Definition of utilitarian in English:



  • 1Designed to be useful or practical rather than attractive.

    ‘a utilitarian building’
    • ‘Surprising though, is the toned down and rather utilitarian look and shape of the accessories.’
    • ‘The original farmhouse was a utilitarian building without much molding or other decoration.’
    • ‘They looked merely utilitarian and sensibly designed.’
    • ‘His sculptures misbehave, they defy convention, they turn utilitarian objects and practical actions into outlandish things involving wonder and humor.’
    • ‘She wore utilitarian working clothes, rather than the traditional blouse and skirt.’
    • ‘But does a democracy really have to choose to build brutish, dull, utilitarian buildings when building for itself?’
    • ‘Stoneware was the basic ceramic ware for utilitarian objects in the nineteenth century.’
    • ‘These traditions provide inspiration at every level - from the design of the most utilitarian objects to fine art.’
    • ‘Grips on any handgun can be works of art or strictly utilitarian objects that fulfill a need.’
    • ‘They used these simple stacked facades for unpretentious utilitarian buildings; the repeated detail lent itself to prefabrication.’
    • ‘The buildings are utilitarian in nature, although they come with efficient, and some would say essential, air-conditioning.’
    • ‘The building, whose economical and utilitarian design gives it an imposing solidarity, is still there, situated about 300 metres from the Bosphorus shoreline.’
    • ‘It's a plain, utilitarian stick that does its job without calling attention to itself.’
    • ‘The cars handle well, offering a little fun to go with their high quality and utilitarian design.’
    • ‘It is a shopping centre, not Salisbury Cathedral, and it is always going to be a utilitarian building.’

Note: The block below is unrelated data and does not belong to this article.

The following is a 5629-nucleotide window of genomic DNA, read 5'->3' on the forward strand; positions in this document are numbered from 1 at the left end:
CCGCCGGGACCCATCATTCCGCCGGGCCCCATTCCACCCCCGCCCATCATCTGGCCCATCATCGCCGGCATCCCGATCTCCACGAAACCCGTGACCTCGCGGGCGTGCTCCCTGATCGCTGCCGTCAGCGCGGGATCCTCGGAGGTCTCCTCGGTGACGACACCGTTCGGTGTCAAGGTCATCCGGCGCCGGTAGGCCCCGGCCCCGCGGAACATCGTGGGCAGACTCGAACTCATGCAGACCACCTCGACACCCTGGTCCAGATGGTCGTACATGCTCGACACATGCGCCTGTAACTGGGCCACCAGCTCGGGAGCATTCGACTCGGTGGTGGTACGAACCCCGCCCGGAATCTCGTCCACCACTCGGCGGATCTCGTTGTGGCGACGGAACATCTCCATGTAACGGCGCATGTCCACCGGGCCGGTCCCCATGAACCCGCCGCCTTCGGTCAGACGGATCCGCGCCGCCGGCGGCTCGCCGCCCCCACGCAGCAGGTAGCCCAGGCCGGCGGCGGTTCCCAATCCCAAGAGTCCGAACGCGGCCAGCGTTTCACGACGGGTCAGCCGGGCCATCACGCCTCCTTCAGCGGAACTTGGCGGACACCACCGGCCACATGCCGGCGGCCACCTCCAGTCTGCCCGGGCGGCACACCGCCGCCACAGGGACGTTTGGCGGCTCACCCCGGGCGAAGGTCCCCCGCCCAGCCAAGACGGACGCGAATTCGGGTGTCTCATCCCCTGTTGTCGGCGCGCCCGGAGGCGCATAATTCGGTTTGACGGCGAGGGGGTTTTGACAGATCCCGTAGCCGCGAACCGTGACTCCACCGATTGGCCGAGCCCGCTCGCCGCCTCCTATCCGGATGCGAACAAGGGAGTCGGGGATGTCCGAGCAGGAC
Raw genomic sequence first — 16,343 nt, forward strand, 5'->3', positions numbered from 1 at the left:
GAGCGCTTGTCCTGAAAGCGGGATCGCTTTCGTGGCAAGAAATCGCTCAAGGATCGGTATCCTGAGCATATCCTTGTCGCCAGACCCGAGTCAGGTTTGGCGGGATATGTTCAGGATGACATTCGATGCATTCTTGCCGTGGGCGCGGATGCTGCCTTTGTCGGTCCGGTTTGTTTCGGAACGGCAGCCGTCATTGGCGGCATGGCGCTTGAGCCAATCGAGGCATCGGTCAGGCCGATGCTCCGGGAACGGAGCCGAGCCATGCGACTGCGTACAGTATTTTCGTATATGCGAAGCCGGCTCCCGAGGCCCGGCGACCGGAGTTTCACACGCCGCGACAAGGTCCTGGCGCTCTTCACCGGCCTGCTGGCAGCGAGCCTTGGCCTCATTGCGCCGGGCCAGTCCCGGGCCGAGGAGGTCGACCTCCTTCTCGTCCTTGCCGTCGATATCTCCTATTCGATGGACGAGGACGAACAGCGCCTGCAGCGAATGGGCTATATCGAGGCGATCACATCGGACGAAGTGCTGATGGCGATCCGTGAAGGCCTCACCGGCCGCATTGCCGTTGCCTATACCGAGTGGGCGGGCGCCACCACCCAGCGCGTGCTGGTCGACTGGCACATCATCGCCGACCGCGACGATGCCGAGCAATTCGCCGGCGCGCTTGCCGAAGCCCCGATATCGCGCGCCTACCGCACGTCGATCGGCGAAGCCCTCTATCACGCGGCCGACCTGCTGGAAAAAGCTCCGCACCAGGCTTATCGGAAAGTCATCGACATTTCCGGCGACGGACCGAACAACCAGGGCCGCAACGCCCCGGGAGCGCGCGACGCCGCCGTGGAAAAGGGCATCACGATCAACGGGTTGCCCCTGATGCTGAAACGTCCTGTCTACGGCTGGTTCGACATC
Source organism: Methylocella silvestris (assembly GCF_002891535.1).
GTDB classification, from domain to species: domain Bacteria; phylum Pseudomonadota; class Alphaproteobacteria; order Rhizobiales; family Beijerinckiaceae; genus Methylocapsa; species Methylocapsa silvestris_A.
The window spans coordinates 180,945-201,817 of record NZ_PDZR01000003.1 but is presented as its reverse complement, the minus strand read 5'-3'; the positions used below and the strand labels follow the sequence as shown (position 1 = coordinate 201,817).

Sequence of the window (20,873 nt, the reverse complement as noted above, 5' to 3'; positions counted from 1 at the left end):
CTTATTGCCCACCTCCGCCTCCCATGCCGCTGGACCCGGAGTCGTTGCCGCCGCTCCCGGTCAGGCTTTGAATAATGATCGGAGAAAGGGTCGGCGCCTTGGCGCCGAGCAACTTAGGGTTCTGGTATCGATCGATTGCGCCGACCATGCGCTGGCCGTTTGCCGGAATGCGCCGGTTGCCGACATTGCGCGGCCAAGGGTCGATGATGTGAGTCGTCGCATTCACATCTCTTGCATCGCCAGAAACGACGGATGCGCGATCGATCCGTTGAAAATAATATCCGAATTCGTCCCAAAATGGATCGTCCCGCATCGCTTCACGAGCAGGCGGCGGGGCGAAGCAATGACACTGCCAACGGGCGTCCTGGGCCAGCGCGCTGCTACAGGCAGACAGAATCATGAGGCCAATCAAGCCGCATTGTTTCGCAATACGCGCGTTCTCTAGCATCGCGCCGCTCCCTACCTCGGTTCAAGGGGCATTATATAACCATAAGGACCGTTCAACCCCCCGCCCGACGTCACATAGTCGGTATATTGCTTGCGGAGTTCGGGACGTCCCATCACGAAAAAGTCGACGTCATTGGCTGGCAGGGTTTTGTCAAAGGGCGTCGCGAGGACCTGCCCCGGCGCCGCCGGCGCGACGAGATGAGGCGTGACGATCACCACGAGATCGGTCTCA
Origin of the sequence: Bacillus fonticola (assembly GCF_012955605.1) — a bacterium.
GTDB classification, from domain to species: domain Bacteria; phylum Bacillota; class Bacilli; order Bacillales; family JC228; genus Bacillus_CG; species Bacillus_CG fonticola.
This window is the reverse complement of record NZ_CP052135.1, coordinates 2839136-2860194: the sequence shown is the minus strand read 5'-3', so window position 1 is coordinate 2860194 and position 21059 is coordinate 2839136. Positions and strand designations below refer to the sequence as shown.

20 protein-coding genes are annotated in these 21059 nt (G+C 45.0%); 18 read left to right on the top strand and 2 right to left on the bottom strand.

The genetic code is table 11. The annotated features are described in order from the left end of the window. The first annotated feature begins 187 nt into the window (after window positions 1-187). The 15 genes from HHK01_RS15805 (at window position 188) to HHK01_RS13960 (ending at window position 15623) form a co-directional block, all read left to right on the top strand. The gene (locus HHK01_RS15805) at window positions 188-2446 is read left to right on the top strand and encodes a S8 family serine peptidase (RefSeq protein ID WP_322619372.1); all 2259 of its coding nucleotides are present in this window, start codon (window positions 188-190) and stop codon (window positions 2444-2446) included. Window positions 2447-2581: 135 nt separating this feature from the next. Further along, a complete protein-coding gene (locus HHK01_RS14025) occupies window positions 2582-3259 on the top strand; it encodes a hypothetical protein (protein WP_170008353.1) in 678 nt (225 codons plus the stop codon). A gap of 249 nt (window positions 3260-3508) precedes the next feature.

• ‘Department stores do stock lots of bras in ‘plus’ sizes, but they tend to be ugly, utilitarian and practical bras designed for an older clientele.’
    • ‘The scrapers seem to have functioned primarily as utilitarian items rather than prestige items.’
    • ‘For those unable to afford elaborately carved items or high-quality cabinetry, there was nevertheless much practical, utilitarian furniture.’
    • ‘Craftsmen survived in a variety of way: by producing souvenirs rather than utilitarian objects.’
    • ‘It said the battle to save the building was lost and the site was now to be covered by flats of a utilitarian design.’
    practical, functional, serviceable, useful, sensible, effective, efficient, to the purpose, suited to the purpose, pragmatic, realistic, utility, working, workaday, handy, neat, ordinary, down-to-earth
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  • 2Philosophy
    Relating to or adhering to the doctrine of utilitarianism.

    ‘a utilitarian theorist’
    • ‘Modern philosophers tend to take a more utilitarian position.’
    • ‘I can make both moral and utilitarian arguments for the classical liberal worldview.’
    • ‘In England, the utilitarian doctrine of a higher public good trumped the idea of intellectual property rooted in natural right.’
    • ‘I imagined that a broadly utilitarian approach to ethics was fairly standard these days.’
    • ‘He made a lasting contribution to moral and political philosophy by attacking the prevailing materialism and empiricism of utilitarian thinkers.’


  • An adherent of utilitarianism.

    • ‘Assigning particular rights to people may be a way to promote wellbeing, and when it is, utilitarians favour doing it.’
    • ‘It is no accident then, that the utilitarians were often called philosophical radicals.’
    • ‘The utilitarians, who were also known as Philosophical Radicals, believed in a rather simple social formula: reduce pain and increase pleasure.’
    • ‘While it is quite clear that Adam Smith and the later utilitarians did accept a general principle of equality, they never argued that all individuals actually do make rational decisions.’
    • ‘The morality of actions for utilitarians was only to be judged according to their impact on the overall wellbeing or happiness of society, not the pain experienced by one group of individuals.’